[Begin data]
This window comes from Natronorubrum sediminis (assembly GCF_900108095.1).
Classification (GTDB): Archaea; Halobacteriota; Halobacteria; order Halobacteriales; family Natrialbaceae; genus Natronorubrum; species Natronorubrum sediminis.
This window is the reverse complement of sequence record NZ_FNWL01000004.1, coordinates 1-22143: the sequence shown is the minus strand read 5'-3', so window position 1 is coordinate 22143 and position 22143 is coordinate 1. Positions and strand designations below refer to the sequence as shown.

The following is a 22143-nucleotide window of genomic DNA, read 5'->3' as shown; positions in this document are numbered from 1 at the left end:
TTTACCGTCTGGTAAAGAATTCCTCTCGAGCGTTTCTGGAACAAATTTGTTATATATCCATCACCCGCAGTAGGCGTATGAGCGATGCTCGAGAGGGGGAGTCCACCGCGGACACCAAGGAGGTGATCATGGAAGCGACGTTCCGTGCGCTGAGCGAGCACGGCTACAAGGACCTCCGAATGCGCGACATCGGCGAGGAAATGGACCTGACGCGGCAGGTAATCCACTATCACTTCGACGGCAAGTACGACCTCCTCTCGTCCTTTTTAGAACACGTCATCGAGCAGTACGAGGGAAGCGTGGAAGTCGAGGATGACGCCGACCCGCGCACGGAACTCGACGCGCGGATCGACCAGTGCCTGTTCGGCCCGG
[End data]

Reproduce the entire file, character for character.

This window comes from Natronorubrum sediminis (assembly GCF_900108095.1).
Classification (GTDB): Archaea; Halobacteriota; Halobacteria; order Halobacteriales; family Natrialbaceae; genus Natronorubrum; species Natronorubrum sediminis.
This window is the reverse complement of sequence record NZ_FNWL01000004.1, coordinates 1-22143: the sequence shown is the minus strand read 5'-3', so window position 1 is coordinate 22143 and position 22143 is coordinate 1. Positions and strand designations below refer to the sequence as shown.

The following is a 22143-nucleotide window of genomic DNA, read 5'->3' as shown; positions in this document are numbered from 1 at the left end:
TTTACCGTCTGGTAAAGAATTCCTCTCGAGCGTTTCTGGAACAAATTTGTTATATATCCATCACCCGCAGTAGGCGTATGAGCGATGCTCGAGAGGGGGAGTCCACCGCGGACACCAAGGAGGTGATCATGGAAGCGACGTTCCGTGCGCTGAGCGAGCACGGCTACAAGGACCTCCGAATGCGCGACATCGGCGAGGAAATGGACCTGACGCGGCAGGTAATCCACTATCACTTCGACGGCAAGTACGACCTCCTCTCGTCCTTTTTAGAACACGTCATCGAGCAGTACGAGGGAAGCGTGGAAGTCGAGGATGACGCCGACCCGCGCACGGAACTCGACGCGCGGATCGACCAGTGCCTGTTCGGCCCGG